We first met this couple in Lamaze class eight years ago as we were preparing for the births of our first children. Both due in May, we were at a fun yet frightening time in our lives. When we saw each other at our new church the following Sunday, they asked if we’d like to join them for lunch and we graciously accepted. As we talked, we discovered that our husbands worked for the same company and that we lived in the same subdivision. Coincidentally, our street actually turned the corner into theirs. We had no idea that a spur-of-the-moment luncheon would be the start of such a beautiful friendship. Their little boy Andrew was born in April that year, just one month and two days before our daughter Kaitlyn. It was so nice to have someone to walk through this exciting time with us. Tirelessly, we pushed the strollers up and down the streets of our neighborhood as we adjusted to parenthood and got to know each other. We quickly became best friends. We took the babies on outings to the park and the zoo, we met regularly at the neighborhood pool, we ate out together, and stayed in together. We celebrated birthdays and holidays and life, together. A year later, our son was born, then another year later their daughter came. Before we knew it, we were enrolling our babies in kindergarten. Soon afterward, our third child, a little boy, joined us, followed five months later by their third, a baby girl. Our families were nearly inseparable. Until now.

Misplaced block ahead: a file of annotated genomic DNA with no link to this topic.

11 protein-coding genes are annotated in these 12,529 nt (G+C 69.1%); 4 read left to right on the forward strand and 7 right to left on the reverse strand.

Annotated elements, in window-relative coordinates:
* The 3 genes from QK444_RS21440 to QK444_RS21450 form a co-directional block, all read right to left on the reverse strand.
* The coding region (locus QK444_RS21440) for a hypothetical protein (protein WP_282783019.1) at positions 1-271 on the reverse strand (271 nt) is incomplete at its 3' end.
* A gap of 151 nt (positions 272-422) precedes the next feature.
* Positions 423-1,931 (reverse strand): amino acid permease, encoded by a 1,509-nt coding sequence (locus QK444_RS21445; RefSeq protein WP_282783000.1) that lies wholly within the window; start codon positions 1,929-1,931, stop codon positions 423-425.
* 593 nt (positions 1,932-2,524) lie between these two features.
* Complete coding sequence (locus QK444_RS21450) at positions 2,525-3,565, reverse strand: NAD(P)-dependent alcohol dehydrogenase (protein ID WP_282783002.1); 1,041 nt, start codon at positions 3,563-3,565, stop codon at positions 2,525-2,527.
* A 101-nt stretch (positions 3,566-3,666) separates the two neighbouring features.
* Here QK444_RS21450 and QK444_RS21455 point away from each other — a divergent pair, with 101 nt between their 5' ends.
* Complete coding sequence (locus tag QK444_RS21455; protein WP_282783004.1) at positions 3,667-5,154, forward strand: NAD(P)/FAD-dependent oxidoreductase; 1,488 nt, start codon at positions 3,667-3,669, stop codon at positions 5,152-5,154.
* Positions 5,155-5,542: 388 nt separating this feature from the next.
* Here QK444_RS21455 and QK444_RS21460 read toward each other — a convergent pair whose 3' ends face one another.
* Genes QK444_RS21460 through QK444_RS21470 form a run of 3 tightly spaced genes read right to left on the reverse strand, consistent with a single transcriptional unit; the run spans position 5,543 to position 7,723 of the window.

As a counselor, I facilitate a Lost and Found grief group. It’s becoming clearer what lost really feels like. But how will I ever get to the found? A vital piece of my life’s puzzle is about to drive away. I want to scream, “Please don’t go.  Please don’t take my kids’ best friends away. Don’t leave us. Don’t leave me. Please!” How do I explain to my two year old – their godchild – when he’s repeating “see Abby, see Abby, see Abby” as we pass by her house that she moved, that someone else is going to live there, that you won’t see Abby for a very long time? And that when you do see her again, you may not even remember her? Ok, so I’m sounding dramatic, but wow, this is not how I would have written our lives’ screenplay. We I had plans – we were supposed to grow old together.  Our kids might even date as teenagers – ok, so I might have gotten ahead of myself with that plan, but there were so many more chapters for us to write together. If I’m feeling this lost before they actually leave, how do I go on past tomorrow? How do I fill this cavernous void? Can we replace the missing piece? My husband suggested waiting a few months and then calling their old phone number to ask the new people to be our friends. That’s almost as silly as taking out an ad in the classifieds or putting a blurb in the Green Sheet - LOST:  Our Best Friends or WANTED:  New Best Friends.  Will we ever find that perfectly matching piece? 

Tomorrow we’ll be starting a new chapter of our own as they drive off to begin theirs. The only difference is that they’ll be surrounded by new scenery, and we’ll just be rearranging what we have left. I imagine that, in time, our missing piece will be less and less noticeable. And technology truly does make it a lot easier to keep in touch and stay close. We have always wanted to hike around Mount Rainier and Mount St. Helen, so I know that we will get there for a visit or two, eventually. For now, I’ll probably just busy myself with the small stuff, keep on keeping on through the daily routines, trying not to think about our huge loss and great sadness too much. Life goes on. I know that in time it’ll feel better than it does today.  Until then, does anyone have a tissue? 


Who are the friends in your life that are worth melting for?

1 comment:

  1. That's a lovely story. And made better by the fact that you never really LOST them. Like the book The Heart and the Bottle.